After celebrating five years since Peter Capaldi’s first episode of Doctor Who, we decided to watch his era from the very beginning, starting with Deep Breath.
Deep Breath. It’s a meta title to an episode that delves us firmly into a new era of Doctor Who. An episode that serves well as a debut story to a very different type of Doctor. On a more macro level, however, it’s not so much of a radical shift given the holdover of companion and the return of previous supporting characters. More pertinently, Deep Breath marks the first time since 2005’s The Christmas Invasion that a showrunner has remained during the transition to a new Doctor.
Yes, Steven Moffat remained to steer the time-travelling ship post-Matt Smith, perhaps even stubbornly to some fans who viewed a lot of his recent creative efforts as subpar. On the other hand, Moffat had recently pulled off the 50th Anniversary to much acclaim, bolstering his reputation to much of the fandom.
Whilst re-watching Deep Breath for the first time in a long while, I really did notice an interesting dichotomy of familiarity and freshness. So to celebrate half a decade since the airing of this pivotal story, here is a collection of my musings as I revisited it…
Peter Capaldi’s new Doctor
In the run up to Series 8, the PR machine was churning the phrase “100% rebel Time Lord” to excite and set fans up for the arrival of Peter Capaldi. You can definitely see that vision come to fruition with potency in this story – the phrase “Attack eyebrows” sticks out in my mind.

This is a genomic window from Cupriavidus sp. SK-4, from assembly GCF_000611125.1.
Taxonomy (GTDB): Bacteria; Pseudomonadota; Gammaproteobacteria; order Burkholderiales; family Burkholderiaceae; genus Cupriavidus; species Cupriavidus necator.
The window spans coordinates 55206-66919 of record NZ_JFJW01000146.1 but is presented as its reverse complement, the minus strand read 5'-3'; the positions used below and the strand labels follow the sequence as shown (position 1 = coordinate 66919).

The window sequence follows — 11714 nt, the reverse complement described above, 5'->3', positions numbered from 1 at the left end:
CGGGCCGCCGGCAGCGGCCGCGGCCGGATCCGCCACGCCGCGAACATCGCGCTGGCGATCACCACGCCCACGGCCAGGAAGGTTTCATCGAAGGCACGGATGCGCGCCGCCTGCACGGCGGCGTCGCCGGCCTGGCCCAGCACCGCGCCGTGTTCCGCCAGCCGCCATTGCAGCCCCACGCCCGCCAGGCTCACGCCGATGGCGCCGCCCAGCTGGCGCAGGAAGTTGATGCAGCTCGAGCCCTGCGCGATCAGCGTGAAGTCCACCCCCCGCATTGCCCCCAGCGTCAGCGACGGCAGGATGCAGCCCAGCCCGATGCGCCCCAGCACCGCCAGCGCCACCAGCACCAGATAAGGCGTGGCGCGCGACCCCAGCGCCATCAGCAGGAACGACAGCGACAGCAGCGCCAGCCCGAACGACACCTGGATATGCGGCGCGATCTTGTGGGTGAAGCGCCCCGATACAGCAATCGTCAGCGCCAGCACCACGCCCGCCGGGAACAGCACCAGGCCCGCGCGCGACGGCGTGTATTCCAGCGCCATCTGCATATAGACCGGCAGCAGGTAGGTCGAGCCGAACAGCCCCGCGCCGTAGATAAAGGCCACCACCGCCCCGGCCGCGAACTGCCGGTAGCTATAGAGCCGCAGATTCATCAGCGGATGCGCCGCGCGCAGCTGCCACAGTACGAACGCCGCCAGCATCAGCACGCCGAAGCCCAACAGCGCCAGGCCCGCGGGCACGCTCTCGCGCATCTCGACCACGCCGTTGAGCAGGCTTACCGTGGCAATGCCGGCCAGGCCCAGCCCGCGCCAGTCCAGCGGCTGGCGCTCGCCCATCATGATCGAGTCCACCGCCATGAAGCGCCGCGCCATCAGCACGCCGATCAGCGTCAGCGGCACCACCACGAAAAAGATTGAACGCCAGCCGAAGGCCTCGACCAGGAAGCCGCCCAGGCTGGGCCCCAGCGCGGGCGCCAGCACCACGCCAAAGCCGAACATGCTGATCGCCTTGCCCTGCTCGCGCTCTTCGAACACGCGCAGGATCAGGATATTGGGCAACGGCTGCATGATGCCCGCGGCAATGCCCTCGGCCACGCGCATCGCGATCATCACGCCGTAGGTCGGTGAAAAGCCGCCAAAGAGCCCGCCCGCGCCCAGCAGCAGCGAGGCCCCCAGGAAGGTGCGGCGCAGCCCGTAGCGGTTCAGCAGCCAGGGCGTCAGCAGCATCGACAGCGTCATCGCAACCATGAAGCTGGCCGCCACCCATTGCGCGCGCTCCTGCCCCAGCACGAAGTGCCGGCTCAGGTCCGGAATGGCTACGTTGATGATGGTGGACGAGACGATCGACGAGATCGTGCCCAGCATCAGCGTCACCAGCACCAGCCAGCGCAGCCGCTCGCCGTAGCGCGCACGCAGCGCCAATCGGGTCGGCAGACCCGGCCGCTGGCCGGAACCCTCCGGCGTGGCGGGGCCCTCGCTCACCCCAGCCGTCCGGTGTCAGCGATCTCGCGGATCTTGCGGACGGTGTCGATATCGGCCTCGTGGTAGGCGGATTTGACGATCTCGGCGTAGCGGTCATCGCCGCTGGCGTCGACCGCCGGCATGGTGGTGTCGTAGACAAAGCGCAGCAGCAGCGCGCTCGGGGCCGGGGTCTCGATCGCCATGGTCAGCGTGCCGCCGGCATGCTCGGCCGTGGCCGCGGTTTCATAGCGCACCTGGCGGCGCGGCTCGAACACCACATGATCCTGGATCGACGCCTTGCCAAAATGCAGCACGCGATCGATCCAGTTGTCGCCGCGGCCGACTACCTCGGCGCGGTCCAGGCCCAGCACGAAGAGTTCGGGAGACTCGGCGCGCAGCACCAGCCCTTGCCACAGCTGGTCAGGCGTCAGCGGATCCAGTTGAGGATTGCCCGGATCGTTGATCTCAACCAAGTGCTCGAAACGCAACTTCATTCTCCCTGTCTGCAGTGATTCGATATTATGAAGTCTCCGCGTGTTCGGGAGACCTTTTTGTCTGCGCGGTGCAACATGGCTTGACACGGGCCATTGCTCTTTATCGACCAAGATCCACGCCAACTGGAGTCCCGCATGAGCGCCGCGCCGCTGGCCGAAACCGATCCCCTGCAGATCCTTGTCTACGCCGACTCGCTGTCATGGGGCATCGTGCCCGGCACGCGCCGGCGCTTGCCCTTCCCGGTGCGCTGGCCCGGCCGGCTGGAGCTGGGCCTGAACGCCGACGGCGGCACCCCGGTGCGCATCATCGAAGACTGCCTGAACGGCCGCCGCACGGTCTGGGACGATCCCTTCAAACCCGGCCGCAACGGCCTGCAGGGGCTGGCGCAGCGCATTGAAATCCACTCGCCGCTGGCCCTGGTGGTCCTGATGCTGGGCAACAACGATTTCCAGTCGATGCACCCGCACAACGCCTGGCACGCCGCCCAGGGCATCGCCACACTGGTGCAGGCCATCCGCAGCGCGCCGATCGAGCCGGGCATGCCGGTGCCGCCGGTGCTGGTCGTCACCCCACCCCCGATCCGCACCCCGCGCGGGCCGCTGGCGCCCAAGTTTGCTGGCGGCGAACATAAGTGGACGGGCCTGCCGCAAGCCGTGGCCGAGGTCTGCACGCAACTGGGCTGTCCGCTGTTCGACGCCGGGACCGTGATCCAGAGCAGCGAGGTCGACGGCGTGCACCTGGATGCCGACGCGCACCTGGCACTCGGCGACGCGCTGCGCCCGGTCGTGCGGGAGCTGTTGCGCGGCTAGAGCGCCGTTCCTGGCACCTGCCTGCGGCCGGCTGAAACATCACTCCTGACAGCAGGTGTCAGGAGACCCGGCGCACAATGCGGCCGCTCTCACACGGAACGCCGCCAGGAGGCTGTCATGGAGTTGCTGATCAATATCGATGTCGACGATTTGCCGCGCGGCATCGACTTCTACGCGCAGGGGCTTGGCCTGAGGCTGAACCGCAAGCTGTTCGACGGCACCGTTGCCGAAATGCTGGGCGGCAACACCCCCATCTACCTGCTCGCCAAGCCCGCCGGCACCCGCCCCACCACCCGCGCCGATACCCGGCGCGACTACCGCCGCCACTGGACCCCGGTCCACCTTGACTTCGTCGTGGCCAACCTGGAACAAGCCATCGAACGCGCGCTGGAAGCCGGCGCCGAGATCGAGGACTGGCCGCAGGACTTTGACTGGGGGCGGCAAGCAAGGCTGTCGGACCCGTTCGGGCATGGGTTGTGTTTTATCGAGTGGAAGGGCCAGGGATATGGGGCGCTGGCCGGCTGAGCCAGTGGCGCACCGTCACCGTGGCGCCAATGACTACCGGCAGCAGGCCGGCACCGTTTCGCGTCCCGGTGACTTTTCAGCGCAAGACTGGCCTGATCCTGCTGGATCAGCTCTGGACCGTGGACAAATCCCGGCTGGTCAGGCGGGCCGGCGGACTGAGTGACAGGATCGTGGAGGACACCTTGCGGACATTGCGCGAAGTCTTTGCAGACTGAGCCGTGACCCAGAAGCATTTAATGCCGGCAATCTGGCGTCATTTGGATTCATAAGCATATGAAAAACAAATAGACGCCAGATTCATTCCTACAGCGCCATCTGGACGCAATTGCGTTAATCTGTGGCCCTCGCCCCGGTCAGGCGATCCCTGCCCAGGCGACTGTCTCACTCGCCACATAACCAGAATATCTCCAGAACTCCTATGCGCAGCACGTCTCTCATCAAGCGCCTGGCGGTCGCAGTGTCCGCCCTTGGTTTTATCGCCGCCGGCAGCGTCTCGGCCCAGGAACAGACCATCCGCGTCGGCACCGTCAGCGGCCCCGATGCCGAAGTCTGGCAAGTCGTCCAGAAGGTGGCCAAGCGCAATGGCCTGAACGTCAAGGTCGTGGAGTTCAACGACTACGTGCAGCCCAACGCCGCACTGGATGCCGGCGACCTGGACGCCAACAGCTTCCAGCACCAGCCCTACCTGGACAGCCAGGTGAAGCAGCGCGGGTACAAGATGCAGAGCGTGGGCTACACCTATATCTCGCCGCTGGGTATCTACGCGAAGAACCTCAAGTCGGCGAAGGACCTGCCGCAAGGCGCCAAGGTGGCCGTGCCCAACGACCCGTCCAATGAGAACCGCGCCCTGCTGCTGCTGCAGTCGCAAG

By now we are all accustomed to Capaldi’s interpretation of our Time Lord hero. But, it’s easy to forget how much of a clean break from Matt Smith this was at the time. It’s true Smith was very different from Tennant, though he retained a similar youthful vigour and quirky mania that made the two incarnations a tad more interlinked than most.
No such overt connections can be made here and I love that. Grumpy, dry, acerbic, less amenable and more aloof. It’s a shift more reminiscent of the First Doctor than an incarnation from modern times (the closest comparison obviously being Eccleston).
Looking back upon Deep Breath, now that we recently got the Thirteenth Doctor, it ends up being a thought exercise of comparing and contrasting. I didn’t appreciate it all too much at the time, but it’s clearer to me that Moffat established Twelve and handled post-regenerative trauma very well here. Both are achieved with a confidence and balance that Chris Chibnall failed to adequately deliver in The Woman Who Fell To Earth.